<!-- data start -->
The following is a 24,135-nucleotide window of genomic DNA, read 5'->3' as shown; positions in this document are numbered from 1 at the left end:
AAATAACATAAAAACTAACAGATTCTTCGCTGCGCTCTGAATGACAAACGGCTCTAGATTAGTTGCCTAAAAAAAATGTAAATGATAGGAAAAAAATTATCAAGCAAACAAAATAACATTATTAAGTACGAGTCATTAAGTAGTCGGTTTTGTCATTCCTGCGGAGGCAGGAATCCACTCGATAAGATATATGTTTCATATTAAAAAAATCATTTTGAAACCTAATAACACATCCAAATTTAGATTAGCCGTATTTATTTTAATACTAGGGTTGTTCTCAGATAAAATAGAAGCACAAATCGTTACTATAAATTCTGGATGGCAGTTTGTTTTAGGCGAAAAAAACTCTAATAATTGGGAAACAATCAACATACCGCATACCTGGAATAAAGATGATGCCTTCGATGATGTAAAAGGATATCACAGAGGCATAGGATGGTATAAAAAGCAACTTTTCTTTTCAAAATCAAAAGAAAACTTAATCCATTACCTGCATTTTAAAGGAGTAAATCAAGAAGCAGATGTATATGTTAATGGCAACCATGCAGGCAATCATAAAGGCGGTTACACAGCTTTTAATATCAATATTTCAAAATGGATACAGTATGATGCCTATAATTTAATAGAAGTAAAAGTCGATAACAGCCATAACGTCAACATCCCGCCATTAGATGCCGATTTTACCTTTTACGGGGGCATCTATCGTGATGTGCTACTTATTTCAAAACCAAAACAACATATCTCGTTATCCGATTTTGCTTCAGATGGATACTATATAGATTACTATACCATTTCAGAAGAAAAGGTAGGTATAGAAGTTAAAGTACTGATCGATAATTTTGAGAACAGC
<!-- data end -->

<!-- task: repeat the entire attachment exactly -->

The following is a 24,135-nucleotide window of genomic DNA, read 5'->3' as shown; positions in this document are numbered from 1 at the left end:
AAATAACATAAAAACTAACAGATTCTTCGCTGCGCTCTGAATGACAAACGGCTCTAGATTAGTTGCCTAAAAAAAATGTAAATGATAGGAAAAAAATTATCAAGCAAACAAAATAACATTATTAAGTACGAGTCATTAAGTAGTCGGTTTTGTCATTCCTGCGGAGGCAGGAATCCACTCGATAAGATATATGTTTCATATTAAAAAAATCATTTTGAAACCTAATAACACATCCAAATTTAGATTAGCCGTATTTATTTTAATACTAGGGTTGTTCTCAGATAAAATAGAAGCACAAATCGTTACTATAAATTCTGGATGGCAGTTTGTTTTAGGCGAAAAAAACTCTAATAATTGGGAAACAATCAACATACCGCATACCTGGAATAAAGATGATGCCTTCGATGATGTAAAAGGATATCACAGAGGCATAGGATGGTATAAAAAGCAACTTTTCTTTTCAAAATCAAAAGAAAACTTAATCCATTACCTGCATTTTAAAGGAGTAAATCAAGAAGCAGATGTATATGTTAATGGCAACCATGCAGGCAATCATAAAGGCGGTTACACAGCTTTTAATATCAATATTTCAAAATGGATACAGTATGATGCCTATAATTTAATAGAAGTAAAAGTCGATAACAGCCATAACGTCAACATCCCGCCATTAGATGCCGATTTTACCTTTTACGGGGGCATCTATCGTGATGTGCTACTTATTTCAAAACCAAAACAACATATCTCGTTATCCGATTTTGCTTCAGATGGATACTATATAGATTACTATACCATTTCAGAAGAAAAGGTAGGTATAGAAGTTAAAGTACTGATCGATAATTTTGAGAACAGC